Why ODA should be redefined?
An important argument in favour of redefining official development assistance (ODA) is that its current definition, based on grants and concessional loans above a given degree of concessionality, somehow pre-determines the nature of what it should be used to finance. In other words, the instrument drives the content: grants and loans naturally call for concrete counterparts in the form of development projects elaborated in order to request such ODA support. This encourages donor governments in their natural tendency to think of themselves as direct and autonomous development actors and to feel accountable for that role.
Such an instrumentally pre-determined approach to ODA presents substantial drawbacks. Given the political pressure to declare high figures for ODA, it discourages the use of taxpayer money for any non-ODA declarable instrument. Yet, current ODA-declarable instruments are not adequate to catalyse and attract other actors and potential funders. Expanding the range of declarable instruments toward more innovative development finance could help further mobilise market forces and private investments behind development objectives.
Enhancing risk-sharing between the private and the public sectors
Some private decisions not to invest in developing countries may be informed by proper and well-documented risk analysis, in which case no compensatory public action is justified on economic grounds. Some, however, may be based on market failures; for instance, a lack of proper information, of contract enforcement mechanisms, of expected profitability due to insufficient complementary investments or of proper insurance mechanisms. In these instances, there is a strong case for using public money to create risk-sharing mechanisms between the private and the public sectors.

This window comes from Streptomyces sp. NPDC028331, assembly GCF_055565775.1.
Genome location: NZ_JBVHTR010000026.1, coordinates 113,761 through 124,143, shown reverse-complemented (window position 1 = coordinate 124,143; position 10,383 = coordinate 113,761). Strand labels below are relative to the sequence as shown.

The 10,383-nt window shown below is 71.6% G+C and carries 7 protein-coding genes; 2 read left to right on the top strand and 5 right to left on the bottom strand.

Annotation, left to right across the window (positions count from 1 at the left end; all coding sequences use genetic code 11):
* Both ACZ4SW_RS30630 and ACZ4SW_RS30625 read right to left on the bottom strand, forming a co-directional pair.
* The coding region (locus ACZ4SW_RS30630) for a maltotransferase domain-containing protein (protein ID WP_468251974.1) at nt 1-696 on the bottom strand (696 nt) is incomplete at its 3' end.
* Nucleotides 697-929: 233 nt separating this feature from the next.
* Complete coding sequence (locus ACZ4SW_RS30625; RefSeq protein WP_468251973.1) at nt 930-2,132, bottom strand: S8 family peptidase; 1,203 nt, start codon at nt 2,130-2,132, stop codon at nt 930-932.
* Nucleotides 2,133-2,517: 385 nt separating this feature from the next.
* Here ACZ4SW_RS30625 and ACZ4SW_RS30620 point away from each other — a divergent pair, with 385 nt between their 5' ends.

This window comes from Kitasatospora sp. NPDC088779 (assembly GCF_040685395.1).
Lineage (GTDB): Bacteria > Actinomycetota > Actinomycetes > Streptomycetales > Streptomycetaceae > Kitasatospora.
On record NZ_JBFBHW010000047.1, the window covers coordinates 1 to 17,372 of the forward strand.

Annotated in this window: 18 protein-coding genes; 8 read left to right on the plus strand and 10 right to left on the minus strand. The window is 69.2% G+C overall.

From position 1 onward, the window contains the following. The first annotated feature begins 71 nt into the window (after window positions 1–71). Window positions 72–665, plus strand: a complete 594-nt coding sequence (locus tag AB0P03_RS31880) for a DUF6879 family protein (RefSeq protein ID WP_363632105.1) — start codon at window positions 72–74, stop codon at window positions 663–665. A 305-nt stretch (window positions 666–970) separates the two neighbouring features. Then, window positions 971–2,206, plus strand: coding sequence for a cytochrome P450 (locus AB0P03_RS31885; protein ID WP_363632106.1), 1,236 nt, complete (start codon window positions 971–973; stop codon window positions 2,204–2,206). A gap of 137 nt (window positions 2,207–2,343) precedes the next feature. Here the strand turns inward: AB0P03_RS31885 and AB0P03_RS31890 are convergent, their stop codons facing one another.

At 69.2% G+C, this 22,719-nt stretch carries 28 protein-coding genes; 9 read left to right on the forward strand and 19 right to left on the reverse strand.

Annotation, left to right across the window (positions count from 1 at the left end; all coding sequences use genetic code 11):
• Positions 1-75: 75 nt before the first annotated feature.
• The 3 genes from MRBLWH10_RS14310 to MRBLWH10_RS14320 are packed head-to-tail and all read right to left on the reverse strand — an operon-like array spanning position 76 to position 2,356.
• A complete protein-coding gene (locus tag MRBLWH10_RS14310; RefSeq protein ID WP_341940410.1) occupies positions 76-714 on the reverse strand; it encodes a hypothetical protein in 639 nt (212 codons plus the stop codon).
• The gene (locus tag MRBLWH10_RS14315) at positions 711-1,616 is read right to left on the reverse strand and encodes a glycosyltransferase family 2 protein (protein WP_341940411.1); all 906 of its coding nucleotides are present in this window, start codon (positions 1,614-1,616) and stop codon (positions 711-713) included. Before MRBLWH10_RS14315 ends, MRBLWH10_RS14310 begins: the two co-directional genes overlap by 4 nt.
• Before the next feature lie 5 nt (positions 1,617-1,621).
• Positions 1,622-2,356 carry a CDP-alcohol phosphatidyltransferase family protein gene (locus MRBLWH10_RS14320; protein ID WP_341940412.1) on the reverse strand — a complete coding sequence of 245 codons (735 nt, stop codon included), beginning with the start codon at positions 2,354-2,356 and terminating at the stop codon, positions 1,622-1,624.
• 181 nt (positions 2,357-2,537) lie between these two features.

The mission of the private sector is not to promote public goods, whether local or global; but the provision of such goods will often benefit from the technical and managerial savoir-faire, as well as the financial might, of the private sector. Creating opportunities for revisited “public-private partnerships” will have to rest on complex contractual relations that involve formulation and implementation challenges. Public money may help reconcile private profitability objectives with the additional costs involved in providing public goods benefits.
In my view, risk mitigation is at the core of a modernised, reinvented role for ODA. Better risk analysis and coverage is likely to attract private investment and support local entrepreneurship. This is based on the underlying assumption that available market instruments and spontaneous private decisions do not allow for mitigating risks in an effective way, and that this results in under-investment. For example, farmers in poor developing countries may not be able to use their future crop, considered as too risky, as collateral and may as a result be too constrained financially to buy the fertilisers necessary to increase production. Offering a guarantee may help.
More generally, ODA should be used to provide insurance, guarantees, risk-sharing instruments, debt instruments with “counter-cyclical provisions” to smooth various external shocks (for example, diminution of the required debt service in years in which a shock affects the debtor’s capacity to pay), etc. There are market-based ways to account for the modernised use of ODA. Significant capacity development would be needed in development agencies to permit careful assessment of potential market failures, as well as careful risk and moral hazard management. Errors may be made along the way, but the promise of engaging new markets and private actors makes these efforts to modernise more than worthwhile.